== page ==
The South African opera singer specially chosen by Nelson Mandela to sing at the opening ceremony of the World Cup next month, has died. Siphiwo Ntshebe died from meningitis, his record label Epic Records has announced.
The 34-year-old, who was chosen by Nelson Mandela to perform at the opening ceremony, was admitted to hospital last week and died on Tuesday in Port Elizabeth.
Ntshebe was due to perform his new track ‘Hope’ at the opening ceremony on June 11, which was to be released – along with his new album – at the same time of the World Cup, to coincide with the football tournament.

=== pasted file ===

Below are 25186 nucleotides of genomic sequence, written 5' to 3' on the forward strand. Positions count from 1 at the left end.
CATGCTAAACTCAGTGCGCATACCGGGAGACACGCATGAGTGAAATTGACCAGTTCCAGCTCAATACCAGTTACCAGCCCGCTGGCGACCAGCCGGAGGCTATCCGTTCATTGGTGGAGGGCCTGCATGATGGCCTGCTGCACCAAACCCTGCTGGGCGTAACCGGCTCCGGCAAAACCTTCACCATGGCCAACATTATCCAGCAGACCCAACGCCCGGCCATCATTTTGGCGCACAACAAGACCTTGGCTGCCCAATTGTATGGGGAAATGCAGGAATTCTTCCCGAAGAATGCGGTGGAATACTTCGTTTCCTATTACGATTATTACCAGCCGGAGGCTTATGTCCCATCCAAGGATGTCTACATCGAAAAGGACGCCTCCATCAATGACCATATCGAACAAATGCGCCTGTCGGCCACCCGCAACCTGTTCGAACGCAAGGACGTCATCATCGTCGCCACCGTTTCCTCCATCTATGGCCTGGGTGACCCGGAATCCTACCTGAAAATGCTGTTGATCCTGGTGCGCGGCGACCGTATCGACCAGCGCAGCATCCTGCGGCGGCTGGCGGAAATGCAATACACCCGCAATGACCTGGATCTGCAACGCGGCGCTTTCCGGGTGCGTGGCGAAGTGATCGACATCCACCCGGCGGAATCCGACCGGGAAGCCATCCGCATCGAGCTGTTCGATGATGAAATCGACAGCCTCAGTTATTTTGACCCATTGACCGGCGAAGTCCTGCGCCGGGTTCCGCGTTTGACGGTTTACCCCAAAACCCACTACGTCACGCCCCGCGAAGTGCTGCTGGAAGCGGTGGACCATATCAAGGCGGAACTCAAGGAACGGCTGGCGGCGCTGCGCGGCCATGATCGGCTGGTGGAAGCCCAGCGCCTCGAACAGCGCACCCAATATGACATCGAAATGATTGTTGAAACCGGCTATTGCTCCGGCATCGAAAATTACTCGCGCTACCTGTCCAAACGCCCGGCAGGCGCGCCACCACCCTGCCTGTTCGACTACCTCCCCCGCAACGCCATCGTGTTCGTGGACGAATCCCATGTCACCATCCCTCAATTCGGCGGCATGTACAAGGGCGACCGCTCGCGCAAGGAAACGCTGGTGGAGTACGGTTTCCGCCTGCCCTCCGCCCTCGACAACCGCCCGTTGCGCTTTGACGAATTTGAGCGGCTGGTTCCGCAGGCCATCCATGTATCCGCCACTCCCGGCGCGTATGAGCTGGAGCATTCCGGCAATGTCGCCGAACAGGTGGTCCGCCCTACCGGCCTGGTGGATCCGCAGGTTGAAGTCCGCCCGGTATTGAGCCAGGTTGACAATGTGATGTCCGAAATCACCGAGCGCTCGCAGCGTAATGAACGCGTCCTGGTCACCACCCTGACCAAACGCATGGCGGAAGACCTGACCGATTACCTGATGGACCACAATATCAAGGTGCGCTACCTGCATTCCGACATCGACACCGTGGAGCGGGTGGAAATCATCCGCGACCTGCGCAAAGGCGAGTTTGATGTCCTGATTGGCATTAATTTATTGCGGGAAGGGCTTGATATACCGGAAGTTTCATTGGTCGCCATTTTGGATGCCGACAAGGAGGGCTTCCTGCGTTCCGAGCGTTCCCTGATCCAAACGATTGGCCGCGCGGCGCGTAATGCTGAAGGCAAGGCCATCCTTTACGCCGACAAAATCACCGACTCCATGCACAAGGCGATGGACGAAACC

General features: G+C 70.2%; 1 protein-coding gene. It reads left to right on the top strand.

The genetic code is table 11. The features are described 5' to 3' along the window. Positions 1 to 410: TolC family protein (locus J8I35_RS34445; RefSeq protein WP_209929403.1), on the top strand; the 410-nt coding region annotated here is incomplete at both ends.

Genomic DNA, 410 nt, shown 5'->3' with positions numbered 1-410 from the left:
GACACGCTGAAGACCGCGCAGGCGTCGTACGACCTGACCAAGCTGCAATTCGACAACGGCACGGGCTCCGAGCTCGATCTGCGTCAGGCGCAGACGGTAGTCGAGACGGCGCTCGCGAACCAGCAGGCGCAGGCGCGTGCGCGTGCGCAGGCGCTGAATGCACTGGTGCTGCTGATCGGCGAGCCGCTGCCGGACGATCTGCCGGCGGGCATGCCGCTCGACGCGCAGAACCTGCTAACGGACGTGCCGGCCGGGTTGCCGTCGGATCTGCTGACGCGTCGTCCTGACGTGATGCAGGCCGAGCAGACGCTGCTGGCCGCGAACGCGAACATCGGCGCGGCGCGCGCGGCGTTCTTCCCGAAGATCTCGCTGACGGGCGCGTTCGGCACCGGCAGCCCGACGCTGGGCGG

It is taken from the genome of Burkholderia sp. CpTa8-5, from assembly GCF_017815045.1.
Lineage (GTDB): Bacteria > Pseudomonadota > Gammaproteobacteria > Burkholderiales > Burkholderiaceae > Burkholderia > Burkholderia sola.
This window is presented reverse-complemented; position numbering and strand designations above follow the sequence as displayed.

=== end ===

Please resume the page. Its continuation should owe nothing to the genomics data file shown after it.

His poweful voice had won him acolades from around the world and he was regularly compared to the late Italian tenor Luciano Pavarotti. Ntshebe grew up in poverty before being talent spotted singing in a church at the age of 16.
He was offered a scholarship to join the choral programme at the University of Cape Town and later won a scholarship to study at The Royal College of Music in London.
Nick Raphael of Epic Records said: “He had a truly wondrous voice and his music was unique in its melodies and its messages of hope and compassion.”
FIFA President Sepp Blatter said in a message of condolence to Ntshebe’s family: “I am very sad indeed to hear this news.”
“This young man, whose talent had been identified and supported by no less than Nelson Mandela was about to showcase that talent to millions of people around the world. That he should pass away so suddenly, and so close to the opening of the first FIFA World Cup to be hosted on African soil is very cruel, but we are not master of our destiny.”
Filed under: Arts and culture |